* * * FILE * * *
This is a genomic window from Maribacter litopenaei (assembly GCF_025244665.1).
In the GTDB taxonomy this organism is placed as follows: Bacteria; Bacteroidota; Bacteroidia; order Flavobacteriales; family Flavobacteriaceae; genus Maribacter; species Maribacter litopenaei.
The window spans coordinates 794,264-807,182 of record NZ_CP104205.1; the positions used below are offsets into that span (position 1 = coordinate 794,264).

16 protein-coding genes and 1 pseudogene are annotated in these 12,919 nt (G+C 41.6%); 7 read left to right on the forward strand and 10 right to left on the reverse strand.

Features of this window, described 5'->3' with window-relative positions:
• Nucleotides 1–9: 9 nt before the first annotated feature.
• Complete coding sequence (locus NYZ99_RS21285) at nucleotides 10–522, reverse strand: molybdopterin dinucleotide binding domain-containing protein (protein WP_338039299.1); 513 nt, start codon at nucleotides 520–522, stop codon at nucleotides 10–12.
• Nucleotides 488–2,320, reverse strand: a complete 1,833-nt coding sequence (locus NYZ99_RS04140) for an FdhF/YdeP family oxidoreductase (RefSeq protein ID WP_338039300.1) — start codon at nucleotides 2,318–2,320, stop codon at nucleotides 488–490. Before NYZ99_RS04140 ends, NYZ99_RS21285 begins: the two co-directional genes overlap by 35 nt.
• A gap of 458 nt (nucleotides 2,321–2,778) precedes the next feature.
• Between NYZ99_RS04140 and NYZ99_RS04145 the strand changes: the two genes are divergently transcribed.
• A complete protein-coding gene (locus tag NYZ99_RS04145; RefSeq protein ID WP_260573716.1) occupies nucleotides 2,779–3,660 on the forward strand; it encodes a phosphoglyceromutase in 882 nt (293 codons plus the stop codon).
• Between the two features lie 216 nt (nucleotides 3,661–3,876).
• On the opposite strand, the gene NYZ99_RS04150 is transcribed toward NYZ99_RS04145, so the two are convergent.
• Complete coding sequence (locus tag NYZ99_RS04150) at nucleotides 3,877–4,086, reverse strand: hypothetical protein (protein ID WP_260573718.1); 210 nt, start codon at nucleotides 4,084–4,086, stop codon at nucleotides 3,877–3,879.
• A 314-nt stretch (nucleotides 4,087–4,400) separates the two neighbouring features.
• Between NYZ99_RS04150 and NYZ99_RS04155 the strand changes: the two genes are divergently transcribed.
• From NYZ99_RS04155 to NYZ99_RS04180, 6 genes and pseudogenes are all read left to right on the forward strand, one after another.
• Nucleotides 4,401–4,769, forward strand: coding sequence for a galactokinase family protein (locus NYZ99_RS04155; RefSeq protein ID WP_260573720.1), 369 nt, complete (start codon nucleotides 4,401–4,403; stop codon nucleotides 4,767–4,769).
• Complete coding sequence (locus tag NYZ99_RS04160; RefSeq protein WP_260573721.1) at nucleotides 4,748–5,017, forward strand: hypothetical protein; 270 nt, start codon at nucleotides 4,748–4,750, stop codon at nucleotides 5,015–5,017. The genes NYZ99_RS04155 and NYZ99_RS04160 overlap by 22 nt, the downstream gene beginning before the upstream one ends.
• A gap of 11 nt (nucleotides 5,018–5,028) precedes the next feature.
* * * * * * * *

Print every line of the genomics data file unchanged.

This is a genomic window from Maribacter litopenaei (assembly GCF_025244665.1).
In the GTDB taxonomy this organism is placed as follows: Bacteria; Bacteroidota; Bacteroidia; order Flavobacteriales; family Flavobacteriaceae; genus Maribacter; species Maribacter litopenaei.
The window spans coordinates 794,264-807,182 of record NZ_CP104205.1; the positions used below are offsets into that span (position 1 = coordinate 794,264).

16 protein-coding genes and 1 pseudogene are annotated in these 12,919 nt (G+C 41.6%); 7 read left to right on the forward strand and 10 right to left on the reverse strand.

Features of this window, described 5'->3' with window-relative positions:
• Nucleotides 1–9: 9 nt before the first annotated feature.
• Complete coding sequence (locus NYZ99_RS21285) at nucleotides 10–522, reverse strand: molybdopterin dinucleotide binding domain-containing protein (protein WP_338039299.1); 513 nt, start codon at nucleotides 520–522, stop codon at nucleotides 10–12.
• Nucleotides 488–2,320, reverse strand: a complete 1,833-nt coding sequence (locus NYZ99_RS04140) for an FdhF/YdeP family oxidoreductase (RefSeq protein ID WP_338039300.1) — start codon at nucleotides 2,318–2,320, stop codon at nucleotides 488–490. Before NYZ99_RS04140 ends, NYZ99_RS21285 begins: the two co-directional genes overlap by 35 nt.
• A gap of 458 nt (nucleotides 2,321–2,778) precedes the next feature.
• Between NYZ99_RS04140 and NYZ99_RS04145 the strand changes: the two genes are divergently transcribed.
• A complete protein-coding gene (locus tag NYZ99_RS04145; RefSeq protein ID WP_260573716.1) occupies nucleotides 2,779–3,660 on the forward strand; it encodes a phosphoglyceromutase in 882 nt (293 codons plus the stop codon).
• Between the two features lie 216 nt (nucleotides 3,661–3,876).
• On the opposite strand, the gene NYZ99_RS04150 is transcribed toward NYZ99_RS04145, so the two are convergent.
• Complete coding sequence (locus tag NYZ99_RS04150) at nucleotides 3,877–4,086, reverse strand: hypothetical protein (protein ID WP_260573718.1); 210 nt, start codon at nucleotides 4,084–4,086, stop codon at nucleotides 3,877–3,879.
• A 314-nt stretch (nucleotides 4,087–4,400) separates the two neighbouring features.
• Between NYZ99_RS04150 and NYZ99_RS04155 the strand changes: the two genes are divergently transcribed.
• From NYZ99_RS04155 to NYZ99_RS04180, 6 genes and pseudogenes are all read left to right on the forward strand, one after another.
• Nucleotides 4,401–4,769, forward strand: coding sequence for a galactokinase family protein (locus NYZ99_RS04155; RefSeq protein ID WP_260573720.1), 369 nt, complete (start codon nucleotides 4,401–4,403; stop codon nucleotides 4,767–4,769).
• Complete coding sequence (locus tag NYZ99_RS04160; RefSeq protein WP_260573721.1) at nucleotides 4,748–5,017, forward strand: hypothetical protein; 270 nt, start codon at nucleotides 4,748–4,750, stop codon at nucleotides 5,015–5,017. The genes NYZ99_RS04155 and NYZ99_RS04160 overlap by 22 nt, the downstream gene beginning before the upstream one ends.
• A gap of 11 nt (nucleotides 5,018–5,028) precedes the next feature.